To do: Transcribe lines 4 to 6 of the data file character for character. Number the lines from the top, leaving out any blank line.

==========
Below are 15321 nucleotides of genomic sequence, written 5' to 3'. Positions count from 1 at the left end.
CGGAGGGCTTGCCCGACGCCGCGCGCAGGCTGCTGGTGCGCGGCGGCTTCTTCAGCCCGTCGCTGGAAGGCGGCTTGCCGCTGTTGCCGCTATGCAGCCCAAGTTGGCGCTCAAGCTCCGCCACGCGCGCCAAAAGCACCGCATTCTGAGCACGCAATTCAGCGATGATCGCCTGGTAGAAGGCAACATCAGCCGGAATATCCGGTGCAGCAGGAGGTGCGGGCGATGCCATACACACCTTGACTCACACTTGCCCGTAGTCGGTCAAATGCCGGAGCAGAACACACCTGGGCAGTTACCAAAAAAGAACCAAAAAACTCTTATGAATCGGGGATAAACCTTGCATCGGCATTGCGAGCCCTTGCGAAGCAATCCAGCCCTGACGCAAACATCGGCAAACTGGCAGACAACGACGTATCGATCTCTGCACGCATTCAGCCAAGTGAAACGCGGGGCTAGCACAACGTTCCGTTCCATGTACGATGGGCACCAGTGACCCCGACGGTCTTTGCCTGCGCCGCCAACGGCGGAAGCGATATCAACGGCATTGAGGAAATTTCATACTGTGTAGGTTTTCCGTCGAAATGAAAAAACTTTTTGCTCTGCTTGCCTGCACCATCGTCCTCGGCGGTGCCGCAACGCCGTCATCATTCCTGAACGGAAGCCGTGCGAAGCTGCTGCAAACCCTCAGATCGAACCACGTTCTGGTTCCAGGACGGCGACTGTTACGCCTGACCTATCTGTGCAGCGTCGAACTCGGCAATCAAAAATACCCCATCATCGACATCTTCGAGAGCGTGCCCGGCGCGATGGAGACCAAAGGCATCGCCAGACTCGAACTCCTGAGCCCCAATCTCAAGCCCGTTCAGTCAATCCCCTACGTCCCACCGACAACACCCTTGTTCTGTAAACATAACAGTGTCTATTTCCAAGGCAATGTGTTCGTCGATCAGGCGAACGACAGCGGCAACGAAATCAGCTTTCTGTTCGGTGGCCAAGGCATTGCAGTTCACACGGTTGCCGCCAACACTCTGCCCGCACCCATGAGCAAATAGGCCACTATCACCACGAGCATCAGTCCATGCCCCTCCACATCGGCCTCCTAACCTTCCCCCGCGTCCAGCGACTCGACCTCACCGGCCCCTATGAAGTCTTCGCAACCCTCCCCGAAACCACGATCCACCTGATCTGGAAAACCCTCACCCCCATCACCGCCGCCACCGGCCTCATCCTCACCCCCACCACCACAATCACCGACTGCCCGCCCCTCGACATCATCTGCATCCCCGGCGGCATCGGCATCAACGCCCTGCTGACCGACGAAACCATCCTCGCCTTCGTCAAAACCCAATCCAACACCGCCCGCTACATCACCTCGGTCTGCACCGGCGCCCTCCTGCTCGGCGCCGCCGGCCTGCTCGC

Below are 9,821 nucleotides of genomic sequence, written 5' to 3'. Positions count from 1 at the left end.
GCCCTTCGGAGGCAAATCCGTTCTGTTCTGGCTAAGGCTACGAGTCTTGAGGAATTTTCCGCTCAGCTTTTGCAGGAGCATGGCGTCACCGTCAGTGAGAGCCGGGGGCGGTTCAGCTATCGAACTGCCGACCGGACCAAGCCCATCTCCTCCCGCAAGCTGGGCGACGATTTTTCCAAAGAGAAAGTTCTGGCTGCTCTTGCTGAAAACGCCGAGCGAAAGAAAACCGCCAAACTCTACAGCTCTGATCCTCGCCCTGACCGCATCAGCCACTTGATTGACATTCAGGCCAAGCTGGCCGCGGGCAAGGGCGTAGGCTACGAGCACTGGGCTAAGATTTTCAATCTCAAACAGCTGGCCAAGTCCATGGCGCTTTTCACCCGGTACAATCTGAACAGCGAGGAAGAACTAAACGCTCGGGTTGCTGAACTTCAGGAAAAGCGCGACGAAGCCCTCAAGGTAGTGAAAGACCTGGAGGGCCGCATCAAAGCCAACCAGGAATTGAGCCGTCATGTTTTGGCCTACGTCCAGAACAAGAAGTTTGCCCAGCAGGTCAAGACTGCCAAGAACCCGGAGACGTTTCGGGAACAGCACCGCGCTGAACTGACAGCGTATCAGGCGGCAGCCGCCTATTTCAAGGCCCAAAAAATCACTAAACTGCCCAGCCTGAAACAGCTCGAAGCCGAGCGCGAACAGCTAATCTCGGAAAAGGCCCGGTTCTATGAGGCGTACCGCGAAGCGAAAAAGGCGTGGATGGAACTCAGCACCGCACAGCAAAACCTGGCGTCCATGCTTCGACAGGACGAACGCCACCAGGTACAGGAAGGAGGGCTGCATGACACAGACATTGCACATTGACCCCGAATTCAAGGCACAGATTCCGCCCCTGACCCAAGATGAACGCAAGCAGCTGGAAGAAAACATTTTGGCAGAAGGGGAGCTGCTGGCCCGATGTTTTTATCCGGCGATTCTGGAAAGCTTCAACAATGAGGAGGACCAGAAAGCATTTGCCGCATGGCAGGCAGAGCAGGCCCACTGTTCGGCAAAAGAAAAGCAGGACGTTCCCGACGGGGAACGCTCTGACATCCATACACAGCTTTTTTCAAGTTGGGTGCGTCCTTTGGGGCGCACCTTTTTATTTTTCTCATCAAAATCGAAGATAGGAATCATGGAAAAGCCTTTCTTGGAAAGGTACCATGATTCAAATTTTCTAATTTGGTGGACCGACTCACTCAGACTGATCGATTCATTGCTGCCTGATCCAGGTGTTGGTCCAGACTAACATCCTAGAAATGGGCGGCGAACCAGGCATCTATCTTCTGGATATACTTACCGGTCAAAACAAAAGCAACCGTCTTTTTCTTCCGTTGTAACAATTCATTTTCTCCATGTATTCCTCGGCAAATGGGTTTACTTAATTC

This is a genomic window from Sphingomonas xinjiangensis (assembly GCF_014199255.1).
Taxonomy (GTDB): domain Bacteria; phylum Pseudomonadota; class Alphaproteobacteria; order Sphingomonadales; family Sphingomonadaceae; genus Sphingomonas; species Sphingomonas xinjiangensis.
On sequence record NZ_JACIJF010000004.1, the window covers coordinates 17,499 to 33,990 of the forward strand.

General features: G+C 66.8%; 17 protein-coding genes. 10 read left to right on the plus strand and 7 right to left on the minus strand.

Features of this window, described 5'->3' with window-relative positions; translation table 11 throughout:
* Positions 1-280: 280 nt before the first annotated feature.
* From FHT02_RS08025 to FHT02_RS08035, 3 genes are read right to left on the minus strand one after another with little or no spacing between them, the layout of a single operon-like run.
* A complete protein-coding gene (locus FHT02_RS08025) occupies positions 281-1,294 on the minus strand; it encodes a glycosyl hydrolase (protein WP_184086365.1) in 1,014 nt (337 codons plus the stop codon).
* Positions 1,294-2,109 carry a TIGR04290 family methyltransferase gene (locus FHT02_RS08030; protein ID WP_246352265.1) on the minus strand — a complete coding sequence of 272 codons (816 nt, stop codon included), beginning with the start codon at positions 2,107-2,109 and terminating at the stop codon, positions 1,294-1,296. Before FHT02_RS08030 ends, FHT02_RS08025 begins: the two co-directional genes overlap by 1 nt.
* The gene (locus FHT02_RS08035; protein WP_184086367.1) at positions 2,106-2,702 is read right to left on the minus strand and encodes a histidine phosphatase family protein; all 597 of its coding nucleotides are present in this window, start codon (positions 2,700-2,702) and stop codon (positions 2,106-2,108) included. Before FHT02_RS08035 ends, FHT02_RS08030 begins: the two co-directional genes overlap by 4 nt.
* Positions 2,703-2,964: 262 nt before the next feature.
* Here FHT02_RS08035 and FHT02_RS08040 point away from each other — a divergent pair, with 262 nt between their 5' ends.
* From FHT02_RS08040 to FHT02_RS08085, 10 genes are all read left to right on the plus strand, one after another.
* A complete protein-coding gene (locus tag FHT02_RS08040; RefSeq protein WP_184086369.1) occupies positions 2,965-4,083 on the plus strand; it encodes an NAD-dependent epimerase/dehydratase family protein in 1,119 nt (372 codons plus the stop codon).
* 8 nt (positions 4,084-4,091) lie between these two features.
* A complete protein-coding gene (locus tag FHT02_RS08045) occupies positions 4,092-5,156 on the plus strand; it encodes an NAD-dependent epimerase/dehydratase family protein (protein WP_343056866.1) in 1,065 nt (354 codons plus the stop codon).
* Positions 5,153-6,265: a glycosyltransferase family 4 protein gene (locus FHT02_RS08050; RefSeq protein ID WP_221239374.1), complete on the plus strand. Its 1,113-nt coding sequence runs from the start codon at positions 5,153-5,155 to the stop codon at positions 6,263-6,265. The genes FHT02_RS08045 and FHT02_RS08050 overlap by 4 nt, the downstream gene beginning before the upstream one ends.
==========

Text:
GCCCTTCGGAGGCAAATCCGTTCTGTTCTGGCTAAGGCTACGAGTCTTGAGGAATTTTCCGCTCAGCTTTTGCAGGAGCATGGCGTCACCGTCAGTGAGAGCCGGGGGCGGTTCAGCTATCGAACTGCCGACCGGACCAAGCCCATCTCCTCCCGCAAGCTGGGCGACGATTTTTCCAAAGAGAAAGTTCTGGCTGCTCTTGCTGAAAACGCCGAGCGAAAGAAAACCGCCAAACTCTACAGCTCTGATCCTCGCCCTGACCGCATCAGCCACTTGATTGACATTCAGGCCAAGCTGGCCGCGGGCAAGGGCGTAGGCTACGAGCACTGGGCTAAGATTTTCAATCTCAAACAGCTGGCCAAGTCCATGGCGCTTTTCACCCGGTACAATCTGAACAGCGAGGAAGAACTAAACGCTCGGGTTGCTGAACTTCAGGAAAAGCGCGACGAAGCCCTCAAGGTAGTGAAAGACCTGGAGGGCCGCATCAAAGCCAACCAGGAATTGAGCCGTCATGTTTTGGCCTACGTCCAGAACAAGAAGTTTGCCCAGCAGGTCAAGACTGCCAAGAACCCGGAGACGTTTCGGGAACAGCACCGCGCTGAACTGACAGCGTATCAGGCGGCAGCCGCCTATTTCAAGGCCCAAAAAATCACTAAACTGCCCAGCCTGAAACAGCTCGAAGCCGAGCGCGAACAGCTAATCTCGGAAAAGGCCCGGTTCTATGAGGCGTACCGCGAAGCGAAAAAGGCGTGGATGGAACTCAGCACCGCACAGCAAAACCTGGCGTCCATGCTTCGACAGGACGAACGCCACCAGGTACAGGAAGGAGGGCTGCATGACACAGACATTGCACATTGACCCCGAATTCAAGGCACAGATTCCGCCCCTGACCCAAGATGAACGCAAGCAGCTGGAAGAAAACATTTTGGCAGAAGGGGAGCTGCTGGCCCGATGTTTTTATCCGGCGATTCTGGAAAGCTTCAACAATGAGGAGGACCAGAAAGCATTTGCCGCATGGCAGGCAGAGCAGGCCCACTGTTCGGCAAAAGAAAAGCAGGACGTTCCCGACGGGGAACGCTCTGACATCCATACACAGCTTTTTTCAAGTTGGGTGCGTCCTTTGGGGCGCACCTTTTTATTTTTCTCATCAAAATCGAAGATAGGAATCATGGAAAAGCCTTTCTTGGAAAGGTACCATGATTCAAATTTTCTAATTTGGTGGACCGACTCACTCAGACTGATCGATTCATTGCTGCCTGATCCAGGTGTTGGTCCAGACTAACATCCTAGAAATGGGCGGCGAACCAGGCATCTATCTTCTGGATATACTTACCGGTCAAAACAAAAGCAACCGTCTTTTTCTTCCGTTGTAACAATTCATTTTCTCCATGTATTCCTCGGCAAATGGGTTTACTTAATTC

This is a genomic window from Sphingomonas xinjiangensis (assembly GCF_014199255.1).
Taxonomy (GTDB): domain Bacteria; phylum Pseudomonadota; class Alphaproteobacteria; order Sphingomonadales; family Sphingomonadaceae; genus Sphingomonas; species Sphingomonas xinjiangensis.